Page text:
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Shock campaign confronts Canadians with the realities of trafficked youth

Shock campaign confronts Canadians with the realities of trafficked youth

Shock campaign confronts Canadians with the realities of trafficked youth
[via Huffington Post]

It’s a well-known tactic used to shake up complacency in the first world. We’ve seen it done in the “Woman to Go” campaign in Tel Aviv, as well as this one in South Africa  and this one in Canada and another the UK, more than 10 years ago.

But the idea still has the power to get attention, apparently. The image above was used in a series of posters that appeared in Edmonton, Canada, leading to a “recruitment’ site:

Shock campaign confronts Canadians with the realities of trafficked youth
[screencap via Edmonton Journal]

The “reveal” happened as posters were sniped and the website changed to deliver the branded campaign message:

Shock campaign confronts Canadians with the realities of trafficked youth
[via CBC]

o-STOPTRAFFIC-570
[via Huffington Post]

According to the Edmonton Journal, the campaign caused a flurry of activity and angry complaints when it was posted in Edmonton, including concern from other organizations working in the same field, such as Stop the Traffik, the Centre to End All Sexual Exploitation and the Action Coalition on Human Trafficking.

“I’m very conflicted,” Mark Cherrington, an Edmonton youth court worker, told Sun News Network. “It was inappropriate in the sense that it left you hanging. There was nothing to clarify, there was no context.”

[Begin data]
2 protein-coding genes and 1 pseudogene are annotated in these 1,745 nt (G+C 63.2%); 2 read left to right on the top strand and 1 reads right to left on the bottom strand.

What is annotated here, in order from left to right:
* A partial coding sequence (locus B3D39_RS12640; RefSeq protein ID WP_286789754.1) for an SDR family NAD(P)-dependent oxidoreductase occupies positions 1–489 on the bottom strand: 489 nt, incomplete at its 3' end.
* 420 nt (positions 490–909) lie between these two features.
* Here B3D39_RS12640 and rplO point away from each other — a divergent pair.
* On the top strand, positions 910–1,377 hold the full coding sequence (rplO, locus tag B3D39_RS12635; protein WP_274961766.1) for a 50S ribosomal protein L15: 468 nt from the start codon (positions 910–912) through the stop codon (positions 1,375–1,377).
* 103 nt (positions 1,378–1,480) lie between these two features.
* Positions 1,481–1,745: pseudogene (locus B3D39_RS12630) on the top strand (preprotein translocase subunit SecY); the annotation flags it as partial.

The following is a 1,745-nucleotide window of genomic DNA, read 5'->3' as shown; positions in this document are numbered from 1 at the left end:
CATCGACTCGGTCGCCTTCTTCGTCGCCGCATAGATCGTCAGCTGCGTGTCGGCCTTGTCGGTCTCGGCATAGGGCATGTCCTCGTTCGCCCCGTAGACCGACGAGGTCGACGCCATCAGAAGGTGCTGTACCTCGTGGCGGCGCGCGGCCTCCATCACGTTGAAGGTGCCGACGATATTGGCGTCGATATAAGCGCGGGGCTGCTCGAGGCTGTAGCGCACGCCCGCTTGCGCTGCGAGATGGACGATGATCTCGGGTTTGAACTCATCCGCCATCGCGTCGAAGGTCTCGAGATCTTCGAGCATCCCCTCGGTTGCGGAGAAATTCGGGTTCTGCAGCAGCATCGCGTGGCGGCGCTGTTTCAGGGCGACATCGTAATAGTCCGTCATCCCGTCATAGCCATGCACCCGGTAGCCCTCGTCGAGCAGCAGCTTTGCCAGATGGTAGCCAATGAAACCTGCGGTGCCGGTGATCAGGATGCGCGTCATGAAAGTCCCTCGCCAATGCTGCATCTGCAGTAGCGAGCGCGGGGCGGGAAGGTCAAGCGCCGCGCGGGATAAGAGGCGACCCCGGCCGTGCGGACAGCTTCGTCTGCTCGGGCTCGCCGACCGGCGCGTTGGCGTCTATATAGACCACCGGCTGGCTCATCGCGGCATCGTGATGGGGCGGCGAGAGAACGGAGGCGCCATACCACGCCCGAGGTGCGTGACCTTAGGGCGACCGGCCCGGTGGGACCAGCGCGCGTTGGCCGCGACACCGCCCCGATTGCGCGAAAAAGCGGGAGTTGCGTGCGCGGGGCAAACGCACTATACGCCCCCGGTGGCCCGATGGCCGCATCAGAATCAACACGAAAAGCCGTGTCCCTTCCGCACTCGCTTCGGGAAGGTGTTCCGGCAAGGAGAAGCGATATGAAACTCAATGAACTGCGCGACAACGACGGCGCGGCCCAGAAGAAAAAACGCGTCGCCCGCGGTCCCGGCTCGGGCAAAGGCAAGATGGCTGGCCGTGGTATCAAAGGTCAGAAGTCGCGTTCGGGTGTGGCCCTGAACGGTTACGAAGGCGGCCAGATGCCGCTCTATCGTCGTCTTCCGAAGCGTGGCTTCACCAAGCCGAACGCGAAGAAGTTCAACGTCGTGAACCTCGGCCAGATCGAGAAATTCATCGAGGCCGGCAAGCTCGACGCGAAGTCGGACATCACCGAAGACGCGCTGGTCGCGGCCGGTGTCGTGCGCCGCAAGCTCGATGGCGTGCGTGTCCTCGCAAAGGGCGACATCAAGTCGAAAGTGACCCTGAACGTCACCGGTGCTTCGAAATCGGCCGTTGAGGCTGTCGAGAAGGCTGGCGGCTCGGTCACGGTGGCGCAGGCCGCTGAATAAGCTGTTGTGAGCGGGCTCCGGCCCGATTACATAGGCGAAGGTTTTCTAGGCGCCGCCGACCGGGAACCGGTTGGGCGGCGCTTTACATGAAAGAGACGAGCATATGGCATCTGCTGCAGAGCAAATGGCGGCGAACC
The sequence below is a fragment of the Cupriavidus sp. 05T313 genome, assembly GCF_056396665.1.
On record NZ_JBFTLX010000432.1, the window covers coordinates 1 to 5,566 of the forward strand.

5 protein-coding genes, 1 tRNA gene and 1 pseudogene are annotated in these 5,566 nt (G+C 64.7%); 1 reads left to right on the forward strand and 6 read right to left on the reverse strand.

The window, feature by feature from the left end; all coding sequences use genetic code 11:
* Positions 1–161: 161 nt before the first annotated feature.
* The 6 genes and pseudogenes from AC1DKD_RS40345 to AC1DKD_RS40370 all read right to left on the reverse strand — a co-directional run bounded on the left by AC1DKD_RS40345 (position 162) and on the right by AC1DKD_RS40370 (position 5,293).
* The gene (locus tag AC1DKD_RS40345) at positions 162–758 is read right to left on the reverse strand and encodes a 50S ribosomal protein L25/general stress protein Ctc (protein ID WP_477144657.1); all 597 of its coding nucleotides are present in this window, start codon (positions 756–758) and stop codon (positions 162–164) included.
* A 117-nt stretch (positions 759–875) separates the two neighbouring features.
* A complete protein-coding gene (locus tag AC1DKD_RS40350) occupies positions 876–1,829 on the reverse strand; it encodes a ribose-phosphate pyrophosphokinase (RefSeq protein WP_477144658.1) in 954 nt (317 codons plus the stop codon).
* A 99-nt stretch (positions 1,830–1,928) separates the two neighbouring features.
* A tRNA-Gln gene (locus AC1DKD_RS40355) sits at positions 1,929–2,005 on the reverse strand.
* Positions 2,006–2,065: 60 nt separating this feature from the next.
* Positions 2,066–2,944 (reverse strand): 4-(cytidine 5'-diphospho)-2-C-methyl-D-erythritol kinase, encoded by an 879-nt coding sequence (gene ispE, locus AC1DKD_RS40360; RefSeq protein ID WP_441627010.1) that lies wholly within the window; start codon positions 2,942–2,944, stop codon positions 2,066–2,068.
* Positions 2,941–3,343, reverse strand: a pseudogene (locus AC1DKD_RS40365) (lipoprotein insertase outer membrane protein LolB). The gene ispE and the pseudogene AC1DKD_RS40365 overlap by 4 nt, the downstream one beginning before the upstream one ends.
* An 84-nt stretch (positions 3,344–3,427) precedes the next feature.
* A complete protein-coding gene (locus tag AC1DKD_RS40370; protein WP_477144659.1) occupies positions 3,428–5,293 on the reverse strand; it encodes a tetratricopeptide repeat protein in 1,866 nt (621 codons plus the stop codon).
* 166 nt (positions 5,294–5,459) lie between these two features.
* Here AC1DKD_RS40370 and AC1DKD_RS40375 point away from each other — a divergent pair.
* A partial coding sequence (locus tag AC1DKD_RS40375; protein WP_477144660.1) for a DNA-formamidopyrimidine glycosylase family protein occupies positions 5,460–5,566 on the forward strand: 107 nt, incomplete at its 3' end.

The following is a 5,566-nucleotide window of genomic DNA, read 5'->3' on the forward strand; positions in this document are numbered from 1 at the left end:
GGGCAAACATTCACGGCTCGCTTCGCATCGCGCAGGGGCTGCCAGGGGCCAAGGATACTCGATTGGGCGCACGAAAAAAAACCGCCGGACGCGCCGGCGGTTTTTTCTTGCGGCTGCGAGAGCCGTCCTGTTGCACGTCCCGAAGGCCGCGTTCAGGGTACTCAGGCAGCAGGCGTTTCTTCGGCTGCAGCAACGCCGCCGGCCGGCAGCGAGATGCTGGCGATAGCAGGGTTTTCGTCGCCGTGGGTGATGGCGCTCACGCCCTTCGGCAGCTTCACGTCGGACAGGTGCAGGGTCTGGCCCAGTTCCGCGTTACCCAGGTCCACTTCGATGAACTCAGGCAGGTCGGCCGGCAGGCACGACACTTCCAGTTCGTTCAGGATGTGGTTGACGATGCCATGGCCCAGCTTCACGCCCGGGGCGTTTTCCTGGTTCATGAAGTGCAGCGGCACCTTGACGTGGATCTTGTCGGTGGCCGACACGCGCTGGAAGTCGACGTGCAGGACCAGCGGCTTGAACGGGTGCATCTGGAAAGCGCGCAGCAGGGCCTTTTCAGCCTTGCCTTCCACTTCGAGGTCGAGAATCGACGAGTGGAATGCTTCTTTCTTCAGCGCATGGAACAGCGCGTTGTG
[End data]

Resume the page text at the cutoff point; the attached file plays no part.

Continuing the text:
The organization behind the campaign is Chrysalis, an Edmonton-based federal not-for-profit corporation launched in 2010. Its Executive Director is Jacqueline Linder, a clinical psychologist and professor at Edmonton’s satellite campus for Seattle-based City University.

She told Edmonton Journal:

“We understand that many of you found the SexWork4U campaign repulsive, disturbing and offensive and we agree. Sadly, these adjectives don’t even begin to describe the misery, the atrocities that victims of human trafficking incur on a daily basis.”
Ms. Linder said that the RCMP, Canada’s federal police, were notified ahead of time about the campaign, to prevent misunderstanding. But once the campaign hit the Twitterverse, the shit really hit the fan with people calling it “awful” and ” a very bad parody”.

Now that the campaign tease has been revealed, sexwork4u.com redirects to stoptheteaffic.ca.

What do you think of this tactic? Definitely attention-getting, but is it in bad taste? And more importantly, will it make a difference?

Advertiser:
Chrysalis
Source:
Edmonton Journal

I am Creative Director at Acart Communications, a Canadian Social Issues Marketing agency. Read more